‘To hear for life, we have to listen with care’ – UP audiology expert on how to prevent hearing loss

Posted on November 29, 2022

A study recently published in medical journal BMJ Global Health shows that 1 billion young people are at risk of noise-induced hearing loss.

“The damage is not instantaneous but cumulative over time, and can often only present itself much later in life and potentially accelerate age-related hearing loss,” says Professor De Wet Swanepoel of the University of Pretoria’s (UP) Department of Speech-Language Pathology and Audiology.

Noise-induced hearing loss is the leading cause of hearing damage among youth, typically as a result of unsafe listening habits, which are prevalent among people between the ages of 12 to 35. Such practices can lead to serious harm being done to the ears. According to the BMJ article, adolescents and young adults regularly listen to audio at high volumes for too long.

“I listen to all my favourite songs through earphones and I play my music on full blast while I am on campus,” says final-year UP student Kutlwano Gazide. “I want to feel the music, not just hear it. I also enjoy hanging out with friends at social events where the music is loud, and we have fun.”

The World Health Organisation estimates that one in two young adults are at risk of hearing loss.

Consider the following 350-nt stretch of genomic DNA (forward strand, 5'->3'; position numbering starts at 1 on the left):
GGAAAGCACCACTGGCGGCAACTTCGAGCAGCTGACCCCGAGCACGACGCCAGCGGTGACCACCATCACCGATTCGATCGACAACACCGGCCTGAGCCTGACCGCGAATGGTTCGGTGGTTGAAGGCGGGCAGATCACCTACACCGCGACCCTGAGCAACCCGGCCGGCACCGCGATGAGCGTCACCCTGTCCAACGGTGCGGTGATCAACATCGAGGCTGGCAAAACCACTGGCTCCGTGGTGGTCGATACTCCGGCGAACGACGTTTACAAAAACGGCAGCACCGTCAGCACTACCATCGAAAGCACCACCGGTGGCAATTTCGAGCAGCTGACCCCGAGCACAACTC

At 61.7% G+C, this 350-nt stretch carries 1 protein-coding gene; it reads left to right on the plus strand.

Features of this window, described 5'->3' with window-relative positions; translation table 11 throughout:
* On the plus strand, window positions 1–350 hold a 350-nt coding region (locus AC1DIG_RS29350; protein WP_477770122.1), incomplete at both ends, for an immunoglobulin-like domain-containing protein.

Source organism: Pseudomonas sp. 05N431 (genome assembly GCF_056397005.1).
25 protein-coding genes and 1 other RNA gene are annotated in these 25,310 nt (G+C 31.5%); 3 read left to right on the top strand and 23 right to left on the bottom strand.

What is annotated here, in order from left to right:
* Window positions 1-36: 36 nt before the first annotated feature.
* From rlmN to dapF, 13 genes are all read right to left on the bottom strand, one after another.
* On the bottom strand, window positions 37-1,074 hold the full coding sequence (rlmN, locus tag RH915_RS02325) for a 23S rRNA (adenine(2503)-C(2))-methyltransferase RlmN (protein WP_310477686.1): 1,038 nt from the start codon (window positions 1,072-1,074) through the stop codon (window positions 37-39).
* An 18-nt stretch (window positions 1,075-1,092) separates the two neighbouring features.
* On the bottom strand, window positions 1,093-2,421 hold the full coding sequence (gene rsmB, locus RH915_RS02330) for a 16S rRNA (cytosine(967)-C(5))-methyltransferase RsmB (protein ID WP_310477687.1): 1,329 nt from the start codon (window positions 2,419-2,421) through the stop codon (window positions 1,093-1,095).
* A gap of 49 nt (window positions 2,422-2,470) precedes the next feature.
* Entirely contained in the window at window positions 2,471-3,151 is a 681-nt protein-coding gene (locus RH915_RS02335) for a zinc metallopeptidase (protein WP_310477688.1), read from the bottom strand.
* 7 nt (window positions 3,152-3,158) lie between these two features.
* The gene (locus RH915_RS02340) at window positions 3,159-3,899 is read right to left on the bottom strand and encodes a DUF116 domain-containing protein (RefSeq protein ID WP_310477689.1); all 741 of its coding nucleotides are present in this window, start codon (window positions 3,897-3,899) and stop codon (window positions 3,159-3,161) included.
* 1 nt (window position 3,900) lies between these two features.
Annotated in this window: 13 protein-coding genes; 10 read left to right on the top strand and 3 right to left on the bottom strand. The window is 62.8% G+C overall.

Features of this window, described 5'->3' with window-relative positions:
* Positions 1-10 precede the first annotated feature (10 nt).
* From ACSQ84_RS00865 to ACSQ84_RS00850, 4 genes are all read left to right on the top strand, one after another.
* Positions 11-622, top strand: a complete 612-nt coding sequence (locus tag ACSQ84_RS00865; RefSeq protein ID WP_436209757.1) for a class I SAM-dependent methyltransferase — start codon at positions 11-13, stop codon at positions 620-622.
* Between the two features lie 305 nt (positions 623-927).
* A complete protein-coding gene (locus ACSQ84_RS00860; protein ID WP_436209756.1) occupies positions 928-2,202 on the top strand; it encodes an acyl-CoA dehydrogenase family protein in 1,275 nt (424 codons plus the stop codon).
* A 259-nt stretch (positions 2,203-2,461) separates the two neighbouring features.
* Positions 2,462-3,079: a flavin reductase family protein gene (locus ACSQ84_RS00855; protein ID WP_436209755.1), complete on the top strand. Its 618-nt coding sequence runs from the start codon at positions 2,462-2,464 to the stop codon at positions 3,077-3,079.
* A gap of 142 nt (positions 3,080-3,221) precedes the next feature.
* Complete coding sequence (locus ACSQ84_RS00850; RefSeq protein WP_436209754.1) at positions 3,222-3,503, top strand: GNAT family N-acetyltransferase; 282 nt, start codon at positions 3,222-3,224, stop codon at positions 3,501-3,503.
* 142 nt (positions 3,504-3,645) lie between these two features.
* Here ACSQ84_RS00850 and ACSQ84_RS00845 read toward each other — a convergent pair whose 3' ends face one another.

“The factors that increase the risk of hearing loss are a combination of how loud the sound is and for how long you listen to it,” Prof Swanepoel says. “You can listen to your favourite song at a loud level, but then turn it down to a more comfortable level thereafter. Unfortunately, damage to your ears is permanent and irreversible. That’s why it’s so important to take good care of your hearing so you can enjoy it for a lifetime.”

You are more likely to find yourself in a noisy environment during the festive season, and with the World Cup taking place this December as well, young people are expected to be around high volumes for longer periods on a regular basis. It is essential that preventative measures are taken to mitigate the risks of hearing loss during this time.

Prof Swanepoel offers some tips on how to do that during the festive season:

  • Keep the volume down.
  • Use earplugs in noisy places.
  • Limit the amount of time you spend engaged in noisy activities.
  • Monitor sound levels with mobile apps.
  • Check your hearing regularly.

Hearing loss is preventable but irreversible once the damage has been done.

“Hearing is a gift,” Prof Swanepoel says. “It connects us to the people we love and makes listening to our favourite music possible. Being cut off from the sound we love can be devastating and it’s irreversible. That’s why to hear for life, we have to listen with care.”

- Author Prudance Minyuku
Published by Hlengiwe Mnguni

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